Between graduation and playing at the Jackson Blues Festival in Michigan, Evan Iannucci had a busy week.

Between graduation and playing at the Jackson Blues Festival in Michigan, Evan Iannucci had a busy week.

The 18-year-old graduated from Coffman High School less than 48 hours after playing at the annual blues festival in the band Dock Adams and Blues Hammer.

Iannucci is a few decades younger than veterans Dock Adams, Rick Story and Brian Peters, but they've been playing together for almost three years as the blues band Dock Adams and Blues Hammer.

In fact, the idea came from Iannucci -- or technically from his father, John.

Iannucci started playing the bass in the sixth grade with the Sells Middle School orchestra. In seventh grade he joined the jazz band and before his eighth grade year started he took up the electric bass.

Before he started at Coffman High School, Iannucci attended a blues camp run by the Columbus Jazz Arts Group.

"I was going to do the rock camp, but I didn't know some of the skills so my dad said to do the blues camp," he said.

Iannucci enjoyed the blues camp and returned the next two years, meeting Adams again.

"Toward the end of the third blues camp I talked to (Adams)," he said. "It was my dad's idea. We loved playing together."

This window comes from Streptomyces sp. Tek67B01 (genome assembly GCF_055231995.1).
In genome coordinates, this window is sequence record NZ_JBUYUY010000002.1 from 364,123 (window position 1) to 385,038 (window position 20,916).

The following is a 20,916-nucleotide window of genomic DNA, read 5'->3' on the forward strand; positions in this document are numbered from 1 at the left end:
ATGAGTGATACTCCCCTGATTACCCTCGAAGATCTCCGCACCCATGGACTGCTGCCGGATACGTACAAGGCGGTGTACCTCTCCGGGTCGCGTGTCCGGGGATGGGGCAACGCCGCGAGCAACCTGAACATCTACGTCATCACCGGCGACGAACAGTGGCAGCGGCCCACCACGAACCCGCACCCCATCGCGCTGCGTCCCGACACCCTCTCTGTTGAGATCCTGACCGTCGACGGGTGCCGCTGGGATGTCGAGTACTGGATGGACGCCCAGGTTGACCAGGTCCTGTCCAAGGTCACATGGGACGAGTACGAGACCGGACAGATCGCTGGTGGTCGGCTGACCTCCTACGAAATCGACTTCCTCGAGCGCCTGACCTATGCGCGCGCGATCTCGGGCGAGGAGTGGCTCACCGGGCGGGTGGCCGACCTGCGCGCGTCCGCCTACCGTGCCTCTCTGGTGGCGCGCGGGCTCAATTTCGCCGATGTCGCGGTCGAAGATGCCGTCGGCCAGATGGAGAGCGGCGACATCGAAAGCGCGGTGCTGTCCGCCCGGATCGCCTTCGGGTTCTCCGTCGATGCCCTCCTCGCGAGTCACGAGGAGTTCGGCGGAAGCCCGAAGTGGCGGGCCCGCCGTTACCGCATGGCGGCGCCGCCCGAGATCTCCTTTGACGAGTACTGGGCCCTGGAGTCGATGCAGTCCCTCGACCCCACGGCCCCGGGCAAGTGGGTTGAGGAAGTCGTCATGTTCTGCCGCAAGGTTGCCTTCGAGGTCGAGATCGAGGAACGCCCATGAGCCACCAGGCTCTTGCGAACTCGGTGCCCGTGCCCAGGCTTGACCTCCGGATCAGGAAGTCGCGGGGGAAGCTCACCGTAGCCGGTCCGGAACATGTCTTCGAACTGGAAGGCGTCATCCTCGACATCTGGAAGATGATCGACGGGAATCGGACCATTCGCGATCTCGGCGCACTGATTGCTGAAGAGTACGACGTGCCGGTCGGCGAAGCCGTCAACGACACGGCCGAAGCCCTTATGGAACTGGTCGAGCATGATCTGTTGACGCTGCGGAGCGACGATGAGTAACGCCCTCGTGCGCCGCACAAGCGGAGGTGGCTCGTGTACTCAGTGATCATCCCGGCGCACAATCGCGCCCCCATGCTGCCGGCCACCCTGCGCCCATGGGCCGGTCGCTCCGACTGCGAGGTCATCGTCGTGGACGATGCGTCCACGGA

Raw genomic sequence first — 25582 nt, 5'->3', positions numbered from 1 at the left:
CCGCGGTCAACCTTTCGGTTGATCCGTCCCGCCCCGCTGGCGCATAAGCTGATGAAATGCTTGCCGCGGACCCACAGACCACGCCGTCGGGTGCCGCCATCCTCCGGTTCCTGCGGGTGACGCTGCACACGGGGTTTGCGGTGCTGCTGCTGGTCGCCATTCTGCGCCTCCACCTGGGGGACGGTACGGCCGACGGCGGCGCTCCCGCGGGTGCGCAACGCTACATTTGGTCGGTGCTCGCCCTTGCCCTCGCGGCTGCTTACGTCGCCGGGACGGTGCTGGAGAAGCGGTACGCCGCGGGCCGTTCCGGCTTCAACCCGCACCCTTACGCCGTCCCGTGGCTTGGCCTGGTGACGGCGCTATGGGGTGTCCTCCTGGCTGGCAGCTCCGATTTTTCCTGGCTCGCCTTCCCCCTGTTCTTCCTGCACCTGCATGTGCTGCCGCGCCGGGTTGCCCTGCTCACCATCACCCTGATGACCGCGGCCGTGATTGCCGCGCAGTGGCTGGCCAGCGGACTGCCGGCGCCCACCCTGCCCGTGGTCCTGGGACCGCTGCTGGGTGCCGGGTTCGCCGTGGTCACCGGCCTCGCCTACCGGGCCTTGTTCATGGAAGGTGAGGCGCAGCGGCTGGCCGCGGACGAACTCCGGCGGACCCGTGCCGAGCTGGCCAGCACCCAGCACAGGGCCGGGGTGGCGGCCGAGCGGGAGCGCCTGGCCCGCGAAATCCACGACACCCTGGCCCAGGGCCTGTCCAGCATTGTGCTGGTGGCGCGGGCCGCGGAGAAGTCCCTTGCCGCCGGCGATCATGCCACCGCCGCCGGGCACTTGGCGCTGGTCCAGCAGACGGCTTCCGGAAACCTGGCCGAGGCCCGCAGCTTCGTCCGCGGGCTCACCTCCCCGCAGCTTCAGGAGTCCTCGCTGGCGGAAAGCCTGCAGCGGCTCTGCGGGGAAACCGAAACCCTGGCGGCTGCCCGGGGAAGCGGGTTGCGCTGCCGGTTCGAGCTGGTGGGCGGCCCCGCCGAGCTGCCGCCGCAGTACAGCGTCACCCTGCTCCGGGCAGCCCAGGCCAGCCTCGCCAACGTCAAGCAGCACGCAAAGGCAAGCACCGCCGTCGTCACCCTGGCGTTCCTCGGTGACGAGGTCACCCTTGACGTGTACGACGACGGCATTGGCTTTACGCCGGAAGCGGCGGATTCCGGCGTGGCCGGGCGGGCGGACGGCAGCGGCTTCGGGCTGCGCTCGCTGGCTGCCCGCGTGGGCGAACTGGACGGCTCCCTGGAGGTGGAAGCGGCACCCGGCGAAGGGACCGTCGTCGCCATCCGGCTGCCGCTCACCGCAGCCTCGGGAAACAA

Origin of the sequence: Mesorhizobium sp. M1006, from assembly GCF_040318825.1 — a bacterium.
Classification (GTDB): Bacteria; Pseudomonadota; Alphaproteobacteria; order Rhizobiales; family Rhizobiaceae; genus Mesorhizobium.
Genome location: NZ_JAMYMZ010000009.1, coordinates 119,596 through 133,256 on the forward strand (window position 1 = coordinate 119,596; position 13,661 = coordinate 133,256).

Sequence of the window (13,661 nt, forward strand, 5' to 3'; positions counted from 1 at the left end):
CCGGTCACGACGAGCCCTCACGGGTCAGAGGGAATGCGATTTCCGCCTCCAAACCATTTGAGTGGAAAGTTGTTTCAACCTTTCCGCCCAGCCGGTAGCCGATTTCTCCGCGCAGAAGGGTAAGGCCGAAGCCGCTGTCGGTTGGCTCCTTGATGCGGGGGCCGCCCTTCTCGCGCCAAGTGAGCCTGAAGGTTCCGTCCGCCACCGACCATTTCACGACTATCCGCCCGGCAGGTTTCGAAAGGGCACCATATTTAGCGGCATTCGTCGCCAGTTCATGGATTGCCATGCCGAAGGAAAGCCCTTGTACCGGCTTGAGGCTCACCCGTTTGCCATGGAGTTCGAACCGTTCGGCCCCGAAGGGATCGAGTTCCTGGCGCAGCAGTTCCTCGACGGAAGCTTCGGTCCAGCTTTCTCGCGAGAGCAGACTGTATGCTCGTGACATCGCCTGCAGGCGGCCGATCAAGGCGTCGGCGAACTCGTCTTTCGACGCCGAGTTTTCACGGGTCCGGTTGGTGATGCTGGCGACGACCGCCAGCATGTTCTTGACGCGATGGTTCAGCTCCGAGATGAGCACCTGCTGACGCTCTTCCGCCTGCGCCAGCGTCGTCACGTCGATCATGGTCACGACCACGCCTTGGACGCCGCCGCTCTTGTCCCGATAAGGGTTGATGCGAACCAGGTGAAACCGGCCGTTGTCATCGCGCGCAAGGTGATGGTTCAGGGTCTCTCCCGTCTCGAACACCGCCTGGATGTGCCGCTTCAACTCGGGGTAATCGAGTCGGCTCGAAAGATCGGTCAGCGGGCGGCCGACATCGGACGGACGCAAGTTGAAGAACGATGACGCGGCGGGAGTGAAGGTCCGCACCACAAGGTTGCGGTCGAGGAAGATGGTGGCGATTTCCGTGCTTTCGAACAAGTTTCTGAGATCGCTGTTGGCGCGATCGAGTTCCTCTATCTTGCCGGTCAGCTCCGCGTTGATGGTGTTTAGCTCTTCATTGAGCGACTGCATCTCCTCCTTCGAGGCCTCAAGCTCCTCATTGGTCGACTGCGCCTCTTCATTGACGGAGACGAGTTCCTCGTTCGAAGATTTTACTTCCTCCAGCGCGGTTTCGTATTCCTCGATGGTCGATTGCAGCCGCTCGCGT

"I thought about it and said, 'Talk to your folks.' There is somewhat of an age disparity," the retired leader of the band said.

The duo played gigs together with Adams on guitar and lead vocals and Iannucci playing bass, before bringing Story in on the drums and Peters in on harmonica.

"We have a lot of trust, faith and appreciation for these guys, we sent our 16-year-old son with them," John Iannucci said.

Iannucci was originally interested in rock, but came around to the blues.

"Our stuff is old school blues and a little R&B," Adams said.

"We do some poppy stuff like Superstition and In the Midnight Hour," Iannucci said.

But the band also has original music and meets once a week to practice.

The month before the Jackson Blues Festival, they met twice a week to perfect their set.

Iannucci's mom, Gloria, said she worried about her son's crazy schedule sometimes, but he made it work.

"His school and work schedule is hectic, but he said, 'The music is what I look forward to,' " she said.

Music was also Iannucci's favorite part of the school day and he was involved in the jazz band, orchestra and acapella chamber choir.

"I've been really privileged to be at a school that has such an excellent arts program," he said.

With high school behind him, Iannucci will attend the Conservatory of Music at Capital University next year and hopes to stay involved with Dock Adams and Blues Hammer.

Iannucci would like to play music professionally, but knows it's tough to make money. So he's got a backup plan he'll institute with his studies at Capital University.

"I'm going to study the music industry," he said.

"For every performer on stage, there are a half dozen people that are behind the scenes.

"I'm going to study the music industry so I can learn the other side of it."

From riffs to group dynamics, Iannucci has already learned a lot with his on-stage experience. "The best way to learn music is to do it," he said.

To catch a show or find out more about the band the Coffman graduate is part of, look online at or search Dock Adams and Blues Hammer on Facebook.